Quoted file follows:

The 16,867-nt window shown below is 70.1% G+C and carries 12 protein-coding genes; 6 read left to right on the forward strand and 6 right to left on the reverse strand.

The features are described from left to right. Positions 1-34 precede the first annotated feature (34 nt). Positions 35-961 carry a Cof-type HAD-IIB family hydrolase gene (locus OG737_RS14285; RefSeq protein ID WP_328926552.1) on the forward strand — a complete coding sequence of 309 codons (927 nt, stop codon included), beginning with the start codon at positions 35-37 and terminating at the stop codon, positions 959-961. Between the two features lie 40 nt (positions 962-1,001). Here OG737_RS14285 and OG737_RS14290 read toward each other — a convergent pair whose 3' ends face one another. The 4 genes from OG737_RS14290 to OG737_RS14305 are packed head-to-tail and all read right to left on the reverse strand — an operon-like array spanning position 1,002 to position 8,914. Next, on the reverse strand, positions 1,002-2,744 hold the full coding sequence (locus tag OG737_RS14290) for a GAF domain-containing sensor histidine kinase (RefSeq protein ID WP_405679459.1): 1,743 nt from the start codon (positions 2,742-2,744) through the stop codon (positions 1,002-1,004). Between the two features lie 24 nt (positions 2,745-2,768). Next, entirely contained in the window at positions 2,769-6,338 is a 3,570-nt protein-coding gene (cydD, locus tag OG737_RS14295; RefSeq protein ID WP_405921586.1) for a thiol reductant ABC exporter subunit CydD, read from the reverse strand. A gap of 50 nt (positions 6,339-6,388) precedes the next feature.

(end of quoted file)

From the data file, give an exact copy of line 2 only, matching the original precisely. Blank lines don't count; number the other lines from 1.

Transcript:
The features are described from left to right. Positions 1-34 precede the first annotated feature (34 nt). Positions 35-961 carry a Cof-type HAD-IIB family hydrolase gene (locus OG737_RS14285; RefSeq protein ID WP_328926552.1) on the forward strand — a complete coding sequence of 309 codons (927 nt, stop codon included), beginning with the start codon at positions 35-37 and terminating at the stop codon, positions 959-961. Between the two features lie 40 nt (positions 962-1,001). Here OG737_RS14285 and OG737_RS14290 read toward each other — a convergent pair whose 3' ends face one another. The 4 genes from OG737_RS14290 to OG737_RS14305 are packed head-to-tail and all read right to left on the reverse strand — an operon-like array spanning position 1,002 to position 8,914. Next, on the reverse strand, positions 1,002-2,744 hold the full coding sequence (locus tag OG737_RS14290) for a GAF domain-containing sensor histidine kinase (RefSeq protein ID WP_405679459.1): 1,743 nt from the start codon (positions 2,742-2,744) through the stop codon (positions 1,002-1,004). Between the two features lie 24 nt (positions 2,745-2,768). Next, entirely contained in the window at positions 2,769-6,338 is a 3,570-nt protein-coding gene (cydD, locus tag OG737_RS14295; RefSeq protein ID WP_405921586.1) for a thiol reductant ABC exporter subunit CydD, read from the reverse strand. A gap of 50 nt (positions 6,339-6,388) precedes the next feature.